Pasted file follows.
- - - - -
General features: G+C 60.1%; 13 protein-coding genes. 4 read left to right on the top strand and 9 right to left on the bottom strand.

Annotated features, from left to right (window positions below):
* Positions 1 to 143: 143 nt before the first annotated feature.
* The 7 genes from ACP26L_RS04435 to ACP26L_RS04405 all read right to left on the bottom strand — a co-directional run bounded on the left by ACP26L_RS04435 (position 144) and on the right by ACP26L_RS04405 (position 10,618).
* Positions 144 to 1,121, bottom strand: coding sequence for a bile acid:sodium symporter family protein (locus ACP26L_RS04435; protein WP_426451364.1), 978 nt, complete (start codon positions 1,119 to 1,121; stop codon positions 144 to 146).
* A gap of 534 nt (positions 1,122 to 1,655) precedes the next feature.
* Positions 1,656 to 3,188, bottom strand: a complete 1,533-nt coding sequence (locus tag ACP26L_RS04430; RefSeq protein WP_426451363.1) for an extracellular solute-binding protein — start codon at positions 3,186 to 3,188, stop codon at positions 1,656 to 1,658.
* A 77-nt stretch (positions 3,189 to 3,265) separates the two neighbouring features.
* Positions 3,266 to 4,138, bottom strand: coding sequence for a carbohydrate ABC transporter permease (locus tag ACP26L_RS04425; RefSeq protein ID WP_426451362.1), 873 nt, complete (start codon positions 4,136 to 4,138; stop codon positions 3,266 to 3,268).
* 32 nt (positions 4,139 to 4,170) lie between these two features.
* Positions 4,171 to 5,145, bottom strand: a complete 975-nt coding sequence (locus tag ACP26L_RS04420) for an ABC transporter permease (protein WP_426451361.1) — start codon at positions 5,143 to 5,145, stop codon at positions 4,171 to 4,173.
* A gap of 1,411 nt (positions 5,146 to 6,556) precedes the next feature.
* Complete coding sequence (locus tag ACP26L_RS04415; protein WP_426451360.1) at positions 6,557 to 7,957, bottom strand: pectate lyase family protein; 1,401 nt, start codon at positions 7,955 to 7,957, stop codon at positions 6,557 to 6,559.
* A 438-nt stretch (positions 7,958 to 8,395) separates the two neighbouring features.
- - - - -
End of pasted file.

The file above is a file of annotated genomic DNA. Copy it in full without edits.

General features: G+C 60.1%; 13 protein-coding genes. 4 read left to right on the top strand and 9 right to left on the bottom strand.

Annotated features, from left to right (window positions below):
* Positions 1 to 143: 143 nt before the first annotated feature.
* The 7 genes from ACP26L_RS04435 to ACP26L_RS04405 all read right to left on the bottom strand — a co-directional run bounded on the left by ACP26L_RS04435 (position 144) and on the right by ACP26L_RS04405 (position 10,618).
* Positions 144 to 1,121, bottom strand: coding sequence for a bile acid:sodium symporter family protein (locus ACP26L_RS04435; protein WP_426451364.1), 978 nt, complete (start codon positions 1,119 to 1,121; stop codon positions 144 to 146).
* A gap of 534 nt (positions 1,122 to 1,655) precedes the next feature.
* Positions 1,656 to 3,188, bottom strand: a complete 1,533-nt coding sequence (locus tag ACP26L_RS04430; RefSeq protein WP_426451363.1) for an extracellular solute-binding protein — start codon at positions 3,186 to 3,188, stop codon at positions 1,656 to 1,658.
* A 77-nt stretch (positions 3,189 to 3,265) separates the two neighbouring features.
* Positions 3,266 to 4,138, bottom strand: coding sequence for a carbohydrate ABC transporter permease (locus tag ACP26L_RS04425; RefSeq protein ID WP_426451362.1), 873 nt, complete (start codon positions 4,136 to 4,138; stop codon positions 3,266 to 3,268).
* 32 nt (positions 4,139 to 4,170) lie between these two features.
* Positions 4,171 to 5,145, bottom strand: a complete 975-nt coding sequence (locus tag ACP26L_RS04420) for an ABC transporter permease (protein WP_426451361.1) — start codon at positions 5,143 to 5,145, stop codon at positions 4,171 to 4,173.
* A gap of 1,411 nt (positions 5,146 to 6,556) precedes the next feature.
* Complete coding sequence (locus tag ACP26L_RS04415; protein WP_426451360.1) at positions 6,557 to 7,957, bottom strand: pectate lyase family protein; 1,401 nt, start codon at positions 7,955 to 7,957, stop codon at positions 6,557 to 6,559.
* A 438-nt stretch (positions 7,958 to 8,395) separates the two neighbouring features.